I took a different approach. As a kid, and now, I was nuts about being over, on, in, and under the water on anything that would float (and sometimes not).
I went to school, earned an Electrical Engineering degree and pursued anything on the water. Since then, I've logged 15,000 sea miles, mostly on Navy destroyers and cruisers as a civilian contractor. I love my job and wouldn't trade it for the world. But my observation as a lifelong sailor is that the current Navy is woefully unaware
of the sea. They have virtually no feel for the water, their line handling is poor, and you may find one person on a ship that can tie a basic french spiral (woo hoo). Commercial vessels do not hold their Navy brethern's skills in high regard for a variety of valid reasons. The Navy runs ships like a bus line with firm departure and arrival dates plowing through whatever gets in the way. In other words, they're power-boaters.
There are virtually no jobs in the Navy that will prepare you for living aboard a boat (living on a destroyer is no way
like living on a boat - I know). Of necessity, the Navy is all about data, computers, and weaponry. That's what they do; the sea is road upon which they travel to whatever mission they are assigned. My suggestion is to enlist, go to school, learn a job that is marketable (I'd add Fire-controlman, Radar Technician, Cryptologic tech), get out, and buy a boat that you can afford to sail. The glamor of living on a boat for pennies is a myth unless you live on a wreck (San Diego Harbor and Ala Moana Harbor in Honolulu are full of them). Even then, slip rental is still expensive.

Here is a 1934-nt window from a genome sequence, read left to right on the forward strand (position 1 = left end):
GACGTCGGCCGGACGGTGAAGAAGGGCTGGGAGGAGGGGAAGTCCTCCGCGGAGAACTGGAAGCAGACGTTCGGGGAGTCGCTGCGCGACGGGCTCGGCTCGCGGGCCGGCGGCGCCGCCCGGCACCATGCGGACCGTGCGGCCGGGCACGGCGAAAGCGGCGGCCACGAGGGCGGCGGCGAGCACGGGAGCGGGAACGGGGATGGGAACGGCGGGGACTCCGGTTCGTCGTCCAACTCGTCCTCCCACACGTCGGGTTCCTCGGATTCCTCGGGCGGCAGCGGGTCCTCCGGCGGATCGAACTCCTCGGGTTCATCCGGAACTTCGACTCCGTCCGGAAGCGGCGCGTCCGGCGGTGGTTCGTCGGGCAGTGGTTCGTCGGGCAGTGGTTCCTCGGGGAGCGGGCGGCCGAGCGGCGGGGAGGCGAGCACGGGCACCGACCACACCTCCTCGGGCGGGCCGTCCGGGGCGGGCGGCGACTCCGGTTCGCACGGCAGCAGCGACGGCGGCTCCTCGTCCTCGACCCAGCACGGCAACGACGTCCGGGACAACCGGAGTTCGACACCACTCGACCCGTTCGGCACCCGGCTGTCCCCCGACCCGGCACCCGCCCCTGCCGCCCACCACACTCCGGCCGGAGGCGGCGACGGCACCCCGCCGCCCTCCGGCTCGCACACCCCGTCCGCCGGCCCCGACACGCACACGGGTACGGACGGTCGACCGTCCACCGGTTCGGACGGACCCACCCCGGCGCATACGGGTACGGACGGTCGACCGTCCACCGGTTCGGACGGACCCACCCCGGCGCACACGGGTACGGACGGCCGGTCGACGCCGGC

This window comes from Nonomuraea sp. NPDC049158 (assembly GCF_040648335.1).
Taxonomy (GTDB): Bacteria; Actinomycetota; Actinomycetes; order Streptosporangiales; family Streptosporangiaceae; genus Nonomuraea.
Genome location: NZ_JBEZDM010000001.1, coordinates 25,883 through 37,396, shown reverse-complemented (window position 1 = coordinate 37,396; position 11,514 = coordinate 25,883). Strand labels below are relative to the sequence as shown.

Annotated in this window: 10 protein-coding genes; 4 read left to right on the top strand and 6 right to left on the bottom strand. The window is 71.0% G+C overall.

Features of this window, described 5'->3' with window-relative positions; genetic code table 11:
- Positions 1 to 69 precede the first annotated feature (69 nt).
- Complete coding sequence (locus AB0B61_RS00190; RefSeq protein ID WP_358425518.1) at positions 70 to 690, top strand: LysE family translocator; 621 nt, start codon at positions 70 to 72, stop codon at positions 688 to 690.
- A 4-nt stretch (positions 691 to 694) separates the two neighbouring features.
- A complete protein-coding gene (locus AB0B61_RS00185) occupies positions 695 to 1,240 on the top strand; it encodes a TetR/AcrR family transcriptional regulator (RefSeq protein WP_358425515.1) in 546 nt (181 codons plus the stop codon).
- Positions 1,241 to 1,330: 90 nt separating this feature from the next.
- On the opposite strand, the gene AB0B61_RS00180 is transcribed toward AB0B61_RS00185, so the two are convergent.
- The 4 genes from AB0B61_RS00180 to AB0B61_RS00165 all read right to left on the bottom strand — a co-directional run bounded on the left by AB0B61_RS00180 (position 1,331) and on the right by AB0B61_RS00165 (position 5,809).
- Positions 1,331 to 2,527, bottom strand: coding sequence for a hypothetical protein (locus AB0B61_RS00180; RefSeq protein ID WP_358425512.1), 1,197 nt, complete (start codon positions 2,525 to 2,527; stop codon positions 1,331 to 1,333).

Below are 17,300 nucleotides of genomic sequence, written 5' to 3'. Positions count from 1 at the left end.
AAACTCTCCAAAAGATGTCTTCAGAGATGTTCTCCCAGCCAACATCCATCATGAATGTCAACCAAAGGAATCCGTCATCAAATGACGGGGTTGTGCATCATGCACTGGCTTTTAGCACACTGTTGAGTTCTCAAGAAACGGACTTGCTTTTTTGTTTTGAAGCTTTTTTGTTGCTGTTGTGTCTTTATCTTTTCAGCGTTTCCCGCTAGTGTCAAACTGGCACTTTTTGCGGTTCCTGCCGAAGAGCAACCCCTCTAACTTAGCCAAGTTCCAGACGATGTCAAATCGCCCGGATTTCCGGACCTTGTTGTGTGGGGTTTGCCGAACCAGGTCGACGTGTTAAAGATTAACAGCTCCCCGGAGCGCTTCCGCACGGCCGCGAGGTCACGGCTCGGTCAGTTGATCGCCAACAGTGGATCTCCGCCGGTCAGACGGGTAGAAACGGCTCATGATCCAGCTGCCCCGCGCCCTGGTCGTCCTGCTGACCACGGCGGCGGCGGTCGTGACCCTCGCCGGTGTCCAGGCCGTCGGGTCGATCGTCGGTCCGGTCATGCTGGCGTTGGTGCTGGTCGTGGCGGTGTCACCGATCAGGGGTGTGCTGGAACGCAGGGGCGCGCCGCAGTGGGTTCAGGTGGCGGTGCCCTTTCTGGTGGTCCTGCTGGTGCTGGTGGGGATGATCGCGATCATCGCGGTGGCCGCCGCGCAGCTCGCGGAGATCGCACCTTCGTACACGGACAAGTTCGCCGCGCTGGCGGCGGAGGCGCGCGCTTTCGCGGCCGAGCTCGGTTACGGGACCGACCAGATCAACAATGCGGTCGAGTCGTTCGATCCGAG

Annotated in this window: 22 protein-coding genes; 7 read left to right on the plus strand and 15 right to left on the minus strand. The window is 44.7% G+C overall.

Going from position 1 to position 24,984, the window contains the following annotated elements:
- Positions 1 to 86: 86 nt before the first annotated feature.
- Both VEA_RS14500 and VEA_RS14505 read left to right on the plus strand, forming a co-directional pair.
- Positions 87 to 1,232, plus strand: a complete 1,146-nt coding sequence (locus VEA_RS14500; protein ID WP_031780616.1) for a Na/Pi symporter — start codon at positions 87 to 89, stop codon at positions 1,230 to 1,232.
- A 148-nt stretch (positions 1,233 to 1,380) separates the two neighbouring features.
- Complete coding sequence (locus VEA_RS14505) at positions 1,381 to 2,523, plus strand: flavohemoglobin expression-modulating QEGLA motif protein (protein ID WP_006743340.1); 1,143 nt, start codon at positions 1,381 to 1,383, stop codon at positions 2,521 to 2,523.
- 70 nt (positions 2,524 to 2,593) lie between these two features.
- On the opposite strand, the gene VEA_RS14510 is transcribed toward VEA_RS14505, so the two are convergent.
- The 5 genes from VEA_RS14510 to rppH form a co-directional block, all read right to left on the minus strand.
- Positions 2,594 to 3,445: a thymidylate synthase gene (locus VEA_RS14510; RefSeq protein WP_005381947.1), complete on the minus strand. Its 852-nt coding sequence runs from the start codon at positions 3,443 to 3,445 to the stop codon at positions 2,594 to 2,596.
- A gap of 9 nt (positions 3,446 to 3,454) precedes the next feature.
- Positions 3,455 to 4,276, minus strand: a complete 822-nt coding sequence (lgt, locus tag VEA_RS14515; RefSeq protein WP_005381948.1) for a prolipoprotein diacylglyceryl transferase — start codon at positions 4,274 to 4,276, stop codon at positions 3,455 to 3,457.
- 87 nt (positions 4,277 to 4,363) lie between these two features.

Use the military to get an education and be proud of your service in the meantime.
Understand that I love and have high regard for the Navy, their technical ability, and ethos. But the days of rugged seamen with seaweed in their teeth are over. These are impressions of a life on the water and just my $0.02 'cause you asked.
PS. I just realized that 75% of the crew in my avatar followed the path I prescribed above. Most own their own boats or crew on others.